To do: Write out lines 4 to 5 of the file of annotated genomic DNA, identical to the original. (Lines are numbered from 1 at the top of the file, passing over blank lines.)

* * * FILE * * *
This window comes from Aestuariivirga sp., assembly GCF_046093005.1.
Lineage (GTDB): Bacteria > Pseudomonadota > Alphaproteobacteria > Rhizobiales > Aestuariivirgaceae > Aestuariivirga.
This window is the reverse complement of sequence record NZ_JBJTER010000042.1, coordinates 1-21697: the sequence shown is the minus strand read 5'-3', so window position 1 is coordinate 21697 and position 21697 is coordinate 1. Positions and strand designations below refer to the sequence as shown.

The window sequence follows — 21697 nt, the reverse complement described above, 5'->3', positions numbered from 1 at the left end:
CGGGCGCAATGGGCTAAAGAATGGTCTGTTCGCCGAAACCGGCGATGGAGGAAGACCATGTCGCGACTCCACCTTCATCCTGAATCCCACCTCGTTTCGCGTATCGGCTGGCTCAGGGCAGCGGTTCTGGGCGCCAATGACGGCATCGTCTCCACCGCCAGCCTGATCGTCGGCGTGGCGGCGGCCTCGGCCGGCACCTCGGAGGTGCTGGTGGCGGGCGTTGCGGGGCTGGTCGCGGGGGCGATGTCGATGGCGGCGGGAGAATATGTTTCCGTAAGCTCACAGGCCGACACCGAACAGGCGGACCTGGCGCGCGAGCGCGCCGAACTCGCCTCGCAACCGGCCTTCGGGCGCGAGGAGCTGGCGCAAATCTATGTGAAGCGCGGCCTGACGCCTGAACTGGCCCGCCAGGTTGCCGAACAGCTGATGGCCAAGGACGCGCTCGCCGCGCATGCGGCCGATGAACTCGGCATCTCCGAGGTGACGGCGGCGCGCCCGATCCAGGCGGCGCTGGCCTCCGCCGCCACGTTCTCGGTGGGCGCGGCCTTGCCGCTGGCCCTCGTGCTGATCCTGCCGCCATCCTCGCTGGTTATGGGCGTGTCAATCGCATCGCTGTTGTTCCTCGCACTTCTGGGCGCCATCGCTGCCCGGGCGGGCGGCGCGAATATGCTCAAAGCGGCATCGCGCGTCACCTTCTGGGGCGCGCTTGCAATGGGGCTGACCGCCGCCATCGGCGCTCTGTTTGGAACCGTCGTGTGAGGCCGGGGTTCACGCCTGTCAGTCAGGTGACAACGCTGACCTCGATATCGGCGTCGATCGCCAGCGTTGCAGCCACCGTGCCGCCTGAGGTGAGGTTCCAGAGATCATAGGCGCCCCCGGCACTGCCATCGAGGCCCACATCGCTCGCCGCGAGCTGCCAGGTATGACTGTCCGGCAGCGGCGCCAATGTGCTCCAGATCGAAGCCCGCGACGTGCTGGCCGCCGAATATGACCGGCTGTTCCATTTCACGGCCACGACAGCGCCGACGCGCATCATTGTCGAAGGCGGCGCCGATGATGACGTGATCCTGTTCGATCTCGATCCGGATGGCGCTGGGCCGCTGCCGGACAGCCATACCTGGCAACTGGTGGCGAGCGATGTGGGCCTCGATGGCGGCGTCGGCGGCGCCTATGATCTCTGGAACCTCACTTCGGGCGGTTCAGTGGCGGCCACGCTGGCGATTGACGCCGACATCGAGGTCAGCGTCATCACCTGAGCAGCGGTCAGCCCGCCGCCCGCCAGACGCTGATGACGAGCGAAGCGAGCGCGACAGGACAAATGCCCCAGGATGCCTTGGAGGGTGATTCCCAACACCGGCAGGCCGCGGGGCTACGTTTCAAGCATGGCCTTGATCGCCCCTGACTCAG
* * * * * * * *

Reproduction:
The window sequence follows — 21697 nt, the reverse complement described above, 5'->3', positions numbered from 1 at the left end:
CGGGCGCAATGGGCTAAAGAATGGTCTGTTCGCCGAAACCGGCGATGGAGGAAGACCATGTCGCGACTCCACCTTCATCCTGAATCCCACCTCGTTTCGCGTATCGGCTGGCTCAGGGCAGCGGTTCTGGGCGCCAATGACGGCATCGTCTCCACCGCCAGCCTGATCGTCGGCGTGGCGGCGGCCTCGGCCGGCACCTCGGAGGTGCTGGTGGCGGGCGTTGCGGGGCTGGTCGCGGGGGCGATGTCGATGGCGGCGGGAGAATATGTTTCCGTAAGCTCACAGGCCGACACCGAACAGGCGGACCTGGCGCGCGAGCGCGCCGAACTCGCCTCGCAACCGGCCTTCGGGCGCGAGGAGCTGGCGCAAATCTATGTGAAGCGCGGCCTGACGCCTGAACTGGCCCGCCAGGTTGCCGAACAGCTGATGGCCAAGGACGCGCTCGCCGCGCATGCGGCCGATGAACTCGGCATCTCCGAGGTGACGGCGGCGCGCCCGATCCAGGCGGCGCTGGCCTCCGCCGCCACGTTCTCGGTGGGCGCGGCCTTGCCGCTGGCCCTCGTGCTGATCCTGCCGCCATCCTCGCTGGTTATGGGCGTGTCAATCGCATCGCTGTTGTTCCTCGCACTTCTGGGCGCCATCGCTGCCCGGGCGGGCGGCGCGAATATGCTCAAAGCGGCATCGCGCGTCACCTTCTGGGGCGCGCTTGCAATGGGGCTGACCGCCGCCATCGGCGCTCTGTTTGGAACCGTCGTGTGAGGCCGGGGTTCACGCCTGTCAGTCAGGTGACAACGCTGACCTCGATATCGGCGTCGATCGCCAGCGTTGCAGCCACCGTGCCGCCTGAGGTGAGGTTCCAGAGATCATAGGCGCCCCCGGCACTGCCATCGAGGCCCACATCGCTCGCCGCGAGCTGCCAGGTATGACTGTCCGGCAGCGGCGCCAATGTGCTCCAGATCGAAGCCCGCGACGTGCTGGCCGCCGAATATGACCGGCTGTTCCATTTCACGGCCACGACAGCGCCGACGCGCATCATTGTCGAAGGCGGCGCCGATGATGACGTGATCCTGTTCGATCTCGATCCGGATGGCGCTGGGCCGCTGCCGGACAGCCATACCTGGCAACTGGTGGCGAGCGATGTGGGCCTCGATGGCGGCGTCGGCGGCGCCTATGATCTCTGGAACCTCACTTCGGGCGGTTCAGTGGCGGCCACGCTGGCGATTGACGCCGACATCGAGGTCAGCGTCATCACCTGAGCAGCGGTCAGCCCGCCGCCCGCCAGACGCTGATGACGAGCGAAGCGAGCGCGACAGGACAAATGCCCCAGGATGCCTTGGAGGGTGATTCCCAACACCGGCAGGCCGCGGGGCTACGTTTCAAGCATGGCCTTGATCGCCCCTGACTCAG